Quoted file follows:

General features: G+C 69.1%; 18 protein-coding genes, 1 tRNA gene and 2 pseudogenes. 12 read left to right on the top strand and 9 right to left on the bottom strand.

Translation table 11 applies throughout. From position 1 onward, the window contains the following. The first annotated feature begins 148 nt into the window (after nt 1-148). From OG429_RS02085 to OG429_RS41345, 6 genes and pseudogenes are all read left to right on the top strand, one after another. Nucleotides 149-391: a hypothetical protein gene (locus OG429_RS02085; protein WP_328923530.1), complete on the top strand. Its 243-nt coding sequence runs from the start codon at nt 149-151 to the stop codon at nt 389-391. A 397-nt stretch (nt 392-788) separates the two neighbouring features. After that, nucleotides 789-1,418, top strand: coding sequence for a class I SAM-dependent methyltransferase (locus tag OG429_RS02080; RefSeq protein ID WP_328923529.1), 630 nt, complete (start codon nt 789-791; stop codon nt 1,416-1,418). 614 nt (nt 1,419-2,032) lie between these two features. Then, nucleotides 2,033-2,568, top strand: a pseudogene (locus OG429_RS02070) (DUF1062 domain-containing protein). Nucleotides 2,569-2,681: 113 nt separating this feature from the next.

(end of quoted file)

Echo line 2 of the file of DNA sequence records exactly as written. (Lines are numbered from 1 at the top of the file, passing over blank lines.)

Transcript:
Translation table 11 applies throughout. From position 1 onward, the window contains the following. The first annotated feature begins 148 nt into the window (after nt 1-148). From OG429_RS02085 to OG429_RS41345, 6 genes and pseudogenes are all read left to right on the top strand, one after another. Nucleotides 149-391: a hypothetical protein gene (locus OG429_RS02085; protein WP_328923530.1), complete on the top strand. Its 243-nt coding sequence runs from the start codon at nt 149-151 to the stop codon at nt 389-391. A 397-nt stretch (nt 392-788) separates the two neighbouring features. After that, nucleotides 789-1,418, top strand: coding sequence for a class I SAM-dependent methyltransferase (locus tag OG429_RS02080; RefSeq protein ID WP_328923529.1), 630 nt, complete (start codon nt 789-791; stop codon nt 1,416-1,418). 614 nt (nt 1,419-2,032) lie between these two features. Then, nucleotides 2,033-2,568, top strand: a pseudogene (locus OG429_RS02070) (DUF1062 domain-containing protein). Nucleotides 2,569-2,681: 113 nt separating this feature from the next.